....and your profit comes from your own pension? - very clever - ingenious - you really are a sharp cookie. if only you stood back from the narrow view you take and you might see the BIG picture and then it would become clearer. You can lord up your stop loss all you want and your supreme cleverness - however those who are less blown away by your technical bravado will know that unless your Warren Buffet and you bought £6 million BP shares - once you deduct the transaction costs and taxes - then you're winning won't seem so grand (or did you forget to take those into account)

    "As for working untill I'm 75, I enjoy what I'm doing so why shouldn't I if I choose to?"

    Yeah - that's what we all tell ourselves....it's a way of softening the pain. If you're job was so enjoyable then you wouldn't be getting a salary now fella.

    "Or I could retire 20 years before that and play a lot of golf. That's the sort of choice that it's possible to have with a lot of hard work and a little bit of luck."

    Oh really - well you clearly haven't heard of hyperinflation or deflation - both of which will scupper your plans to retire. My old man retired in the last 3 years - what a shame because his 'planned income' which he built up over a number of years with a lot of hard work and luck - is not what he was expecting.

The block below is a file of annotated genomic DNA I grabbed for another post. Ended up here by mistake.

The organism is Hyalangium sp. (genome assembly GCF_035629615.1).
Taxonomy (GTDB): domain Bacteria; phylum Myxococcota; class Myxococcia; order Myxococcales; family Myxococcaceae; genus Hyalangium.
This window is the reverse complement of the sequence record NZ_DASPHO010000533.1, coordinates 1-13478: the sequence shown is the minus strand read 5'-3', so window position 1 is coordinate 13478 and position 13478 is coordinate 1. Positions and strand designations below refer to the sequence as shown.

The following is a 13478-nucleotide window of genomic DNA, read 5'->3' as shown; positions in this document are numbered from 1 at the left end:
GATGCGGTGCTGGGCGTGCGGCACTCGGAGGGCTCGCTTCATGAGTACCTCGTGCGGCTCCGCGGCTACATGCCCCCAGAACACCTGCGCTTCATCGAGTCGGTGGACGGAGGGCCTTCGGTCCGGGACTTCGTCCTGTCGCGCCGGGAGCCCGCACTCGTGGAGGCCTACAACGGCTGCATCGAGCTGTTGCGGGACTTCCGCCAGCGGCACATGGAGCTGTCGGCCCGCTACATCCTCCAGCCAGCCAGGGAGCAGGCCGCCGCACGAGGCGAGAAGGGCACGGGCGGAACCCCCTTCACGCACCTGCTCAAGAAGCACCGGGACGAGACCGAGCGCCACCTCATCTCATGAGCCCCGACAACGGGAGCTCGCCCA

I notice you also talk about luck - is it just lucky that the 'house wins' every time? - or is that merely coincidence? If you have 'some luck' - then what amount of luck do Goldman Sachs have? - Have they cornered the 'luck market'?

    "You view of the world is just so.........narrow."

    Mine? - No, from where I sit I can see a very wide horizon.

    "You waste time bemoaning things you'll never be able to change and blaming 'big business' for everything wrong in your life."

    Firstly it's not wasting time trying to warn others of the dangers they face - I don't care about those who don't listen, those that do will thank me in the future.
    Secondly there is nothing wrong in my life, there is a real problem with some self centred people (like yourself) that you cannot understand why someone would crticise the very system they benefit from.

    ....maybe when you work that one out you will realise what a fool you've been. There are plains higher than monetary wealth - but you choose to assume that I have been done wrong which is why I critcise the system. I have noticed this is consistent throughout those who come from the same angle "why would he do that? - I mean it's working against his interests"
    Sadly - until you rise up from your narrow field of self gratification you will never understand.

    "By the time YOU'RE 75, you might be realising too late what a waste of time it all was and what you might have achieved."